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A colonoscopy is a procedure that lets your physicians look into your large intestine to detect polyps or diseases of the intestines, inflamed tissue, ulcers, and bleeding.  A screening colonoscopy can be used to prevent colon cancer by removing polyps which are small grape-like growths on the lining of the colon.

The American Cancer Society recommends a screening colonoscopy for anyone 50 years of age and older, and for anyone with a significant family history of colon polyps or cancer.

After lung and breast cancer, colorectal cancer is the third leading cause of cancer deaths in women in the United States.  Annually approximately 130,000 new cases of colorectal cancer are diagnosed in the United States and 56,000 people die from the disease.  Estimates are that increased screening could save 30,000 lives each year.

Before your colonoscopy your bowel must be empty so the physician doing the procedure has a clear view of the colon walls.  This is one of the most important things you can do to ensure a successful exam.  You will be given instructions from the office that you should follow for at least two weeks before your procedure.  You will be given a prescription for a preparation to clean out your colon.  This preparation will be taken with large amounts of fluids.  You will have several bowel movements that will be liquid.  You may have some nausea or even vomit while taking the preparation.  You should slow down and wait 30 minutes before drinking more fluid.  You may also have some skin irritation around the anus because of the liquid bowel movements.  Desitin or Vaseline usually will help.  You must follow your instructions very carefully.  Do not drink for several hours before going for your procedure.  Your instructions given to you at the office will tell you exactly when to stop drinking and eating.

A colonoscopy poses few risks. Rarely, complications of a colonoscopy may include:

  • Adverse reaction to the sedative used during the exam
  • Bleeding from the site where a tissue sample (biopsy) was taken or a polyp or other abnormal tissue was removed
  • A tear in the colon or rectum wall (perforation)

After discussing the risks of colonoscopy with you, your doctor will ask you to sign a consent form authorizing the procedure.

When you arrive at the Center an intravenous will be started and you will be prepared for your procedure.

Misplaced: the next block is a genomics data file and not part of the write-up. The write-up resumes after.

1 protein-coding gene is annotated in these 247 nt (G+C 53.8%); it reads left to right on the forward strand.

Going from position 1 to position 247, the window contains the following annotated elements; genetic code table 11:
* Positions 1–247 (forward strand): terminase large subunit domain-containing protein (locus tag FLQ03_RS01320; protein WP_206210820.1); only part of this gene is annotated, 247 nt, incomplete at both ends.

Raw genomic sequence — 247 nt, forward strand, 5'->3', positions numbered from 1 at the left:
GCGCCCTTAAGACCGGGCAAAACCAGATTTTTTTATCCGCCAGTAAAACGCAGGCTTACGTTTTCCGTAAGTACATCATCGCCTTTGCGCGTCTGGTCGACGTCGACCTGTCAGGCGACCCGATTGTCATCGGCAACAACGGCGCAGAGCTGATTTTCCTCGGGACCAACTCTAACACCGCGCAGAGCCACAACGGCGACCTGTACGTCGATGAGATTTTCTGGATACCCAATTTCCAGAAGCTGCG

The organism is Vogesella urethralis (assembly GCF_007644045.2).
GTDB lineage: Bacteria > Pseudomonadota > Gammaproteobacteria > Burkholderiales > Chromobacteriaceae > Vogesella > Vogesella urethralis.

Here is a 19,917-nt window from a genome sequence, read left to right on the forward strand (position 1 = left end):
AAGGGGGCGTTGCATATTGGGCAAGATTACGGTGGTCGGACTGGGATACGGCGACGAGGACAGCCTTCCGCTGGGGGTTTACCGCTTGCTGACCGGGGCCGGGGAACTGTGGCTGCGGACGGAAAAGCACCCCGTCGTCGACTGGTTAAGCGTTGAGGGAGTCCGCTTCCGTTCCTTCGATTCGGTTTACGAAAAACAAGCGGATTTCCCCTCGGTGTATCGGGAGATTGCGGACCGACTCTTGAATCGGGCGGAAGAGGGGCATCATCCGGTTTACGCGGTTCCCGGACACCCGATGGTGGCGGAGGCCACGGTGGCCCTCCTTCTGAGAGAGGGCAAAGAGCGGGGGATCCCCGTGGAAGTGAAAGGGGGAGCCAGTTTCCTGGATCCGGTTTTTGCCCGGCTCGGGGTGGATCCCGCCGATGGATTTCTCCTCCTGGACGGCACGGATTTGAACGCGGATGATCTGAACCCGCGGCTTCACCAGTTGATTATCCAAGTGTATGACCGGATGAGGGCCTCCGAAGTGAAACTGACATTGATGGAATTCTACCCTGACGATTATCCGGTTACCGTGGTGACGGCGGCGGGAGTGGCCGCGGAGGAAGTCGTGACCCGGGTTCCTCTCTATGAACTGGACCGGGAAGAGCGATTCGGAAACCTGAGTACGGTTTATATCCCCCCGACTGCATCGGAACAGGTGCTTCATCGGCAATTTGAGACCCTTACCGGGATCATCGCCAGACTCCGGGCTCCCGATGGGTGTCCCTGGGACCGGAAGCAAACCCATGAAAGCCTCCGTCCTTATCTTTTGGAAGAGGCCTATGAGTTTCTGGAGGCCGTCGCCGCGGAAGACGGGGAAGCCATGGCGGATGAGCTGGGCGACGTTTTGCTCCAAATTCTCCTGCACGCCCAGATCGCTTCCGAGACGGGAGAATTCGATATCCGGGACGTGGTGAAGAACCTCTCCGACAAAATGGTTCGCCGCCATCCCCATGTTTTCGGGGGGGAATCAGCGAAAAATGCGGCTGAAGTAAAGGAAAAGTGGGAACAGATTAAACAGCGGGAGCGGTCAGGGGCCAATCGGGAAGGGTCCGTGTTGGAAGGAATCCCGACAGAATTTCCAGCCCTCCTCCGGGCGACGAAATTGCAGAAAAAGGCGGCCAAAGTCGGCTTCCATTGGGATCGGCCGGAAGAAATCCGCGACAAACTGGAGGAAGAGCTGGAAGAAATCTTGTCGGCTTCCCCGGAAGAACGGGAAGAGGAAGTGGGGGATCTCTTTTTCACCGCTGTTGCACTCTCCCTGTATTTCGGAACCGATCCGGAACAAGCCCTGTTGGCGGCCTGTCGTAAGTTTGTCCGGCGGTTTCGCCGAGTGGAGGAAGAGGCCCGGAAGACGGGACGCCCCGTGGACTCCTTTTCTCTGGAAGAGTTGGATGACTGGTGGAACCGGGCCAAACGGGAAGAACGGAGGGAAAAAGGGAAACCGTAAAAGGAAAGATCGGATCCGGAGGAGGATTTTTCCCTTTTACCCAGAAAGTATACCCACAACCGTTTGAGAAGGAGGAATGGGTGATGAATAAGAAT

When you go into the exam room, you will be given sedation to make you sleep.

During the colonoscopy, the physician uses a flexible, slender tube (about ½ inch in diameter) which is inserted into the rectum to look inside the colon so the physician can examine the lining and look for any abnormalities.  The colonoscope goes from the rectum to the end of the large intestine.  Air is also blown into the colon in order to flatten out the lining and helps the physician see the walls. You may feel mild cramping and the need to pass the air following the procedure.

If there are any abnormalities seen, the physician uses instruments that are passed through the scope and will be used to treat any bleeding, remove polyps or take biopsies.

The procedure lasts approximately one half hour.

After your colonoscopy you will return to the post operative area.  You will be observed for a short amount of time to make sure you feel ok.  Because of sedation, you will need to have a family member or friend drive you home.  You should avoid alcohol, driving and operating machinery for 24 after the procedure.  Depending on what the physician did during the procedure, you should eat a light diet for the rest of the day.  The day after the procedure you will be able to eat normally and return to normal activities.  Your physican will discuss any medications that you normally take and when you can resume taking these medications.

If you have any abdominal pain, fever or rectal bleeding up to two weeks following your procedure you should get to the emergency room and they will call your physician who performed the procedure.